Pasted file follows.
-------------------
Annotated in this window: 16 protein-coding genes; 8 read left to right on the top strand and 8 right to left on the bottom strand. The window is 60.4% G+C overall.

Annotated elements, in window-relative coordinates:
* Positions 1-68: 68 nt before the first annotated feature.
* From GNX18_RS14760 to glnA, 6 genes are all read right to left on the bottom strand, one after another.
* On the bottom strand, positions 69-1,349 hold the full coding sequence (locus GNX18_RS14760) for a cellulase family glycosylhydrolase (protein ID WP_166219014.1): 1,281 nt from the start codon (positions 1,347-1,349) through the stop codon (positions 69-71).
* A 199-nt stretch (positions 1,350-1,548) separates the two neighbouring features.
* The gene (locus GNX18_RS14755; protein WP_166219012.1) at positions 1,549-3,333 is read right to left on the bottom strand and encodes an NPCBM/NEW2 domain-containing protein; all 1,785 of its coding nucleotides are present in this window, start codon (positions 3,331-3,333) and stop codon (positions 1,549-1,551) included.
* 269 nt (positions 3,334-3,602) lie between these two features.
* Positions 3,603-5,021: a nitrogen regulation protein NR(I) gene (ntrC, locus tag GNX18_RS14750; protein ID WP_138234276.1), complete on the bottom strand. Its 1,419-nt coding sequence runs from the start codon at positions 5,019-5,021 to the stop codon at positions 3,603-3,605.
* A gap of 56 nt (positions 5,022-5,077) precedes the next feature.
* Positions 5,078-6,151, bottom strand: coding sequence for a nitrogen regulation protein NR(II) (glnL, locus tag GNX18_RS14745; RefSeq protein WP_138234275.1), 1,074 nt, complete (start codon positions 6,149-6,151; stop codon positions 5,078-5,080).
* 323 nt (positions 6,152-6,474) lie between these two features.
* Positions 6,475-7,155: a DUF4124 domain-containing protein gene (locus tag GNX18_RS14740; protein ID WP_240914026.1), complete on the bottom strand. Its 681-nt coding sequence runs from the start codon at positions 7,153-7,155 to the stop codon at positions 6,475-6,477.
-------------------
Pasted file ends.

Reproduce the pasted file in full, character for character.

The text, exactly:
Annotated in this window: 16 protein-coding genes; 8 read left to right on the top strand and 8 right to left on the bottom strand. The window is 60.4% G+C overall.

Annotated elements, in window-relative coordinates:
* Positions 1-68: 68 nt before the first annotated feature.
* From GNX18_RS14760 to glnA, 6 genes are all read right to left on the bottom strand, one after another.
* On the bottom strand, positions 69-1,349 hold the full coding sequence (locus GNX18_RS14760) for a cellulase family glycosylhydrolase (protein ID WP_166219014.1): 1,281 nt from the start codon (positions 1,347-1,349) through the stop codon (positions 69-71).
* A 199-nt stretch (positions 1,350-1,548) separates the two neighbouring features.
* The gene (locus GNX18_RS14755; protein WP_166219012.1) at positions 1,549-3,333 is read right to left on the bottom strand and encodes an NPCBM/NEW2 domain-containing protein; all 1,785 of its coding nucleotides are present in this window, start codon (positions 3,331-3,333) and stop codon (positions 1,549-1,551) included.
* 269 nt (positions 3,334-3,602) lie between these two features.
* Positions 3,603-5,021: a nitrogen regulation protein NR(I) gene (ntrC, locus tag GNX18_RS14750; protein ID WP_138234276.1), complete on the bottom strand. Its 1,419-nt coding sequence runs from the start codon at positions 5,019-5,021 to the stop codon at positions 3,603-3,605.
* A gap of 56 nt (positions 5,022-5,077) precedes the next feature.
* Positions 5,078-6,151, bottom strand: coding sequence for a nitrogen regulation protein NR(II) (glnL, locus tag GNX18_RS14745; RefSeq protein WP_138234275.1), 1,074 nt, complete (start codon positions 6,149-6,151; stop codon positions 5,078-5,080).
* 323 nt (positions 6,152-6,474) lie between these two features.
* Positions 6,475-7,155: a DUF4124 domain-containing protein gene (locus tag GNX18_RS14740; protein ID WP_240914026.1), complete on the bottom strand. Its 681-nt coding sequence runs from the start codon at positions 7,153-7,155 to the stop codon at positions 6,475-6,477.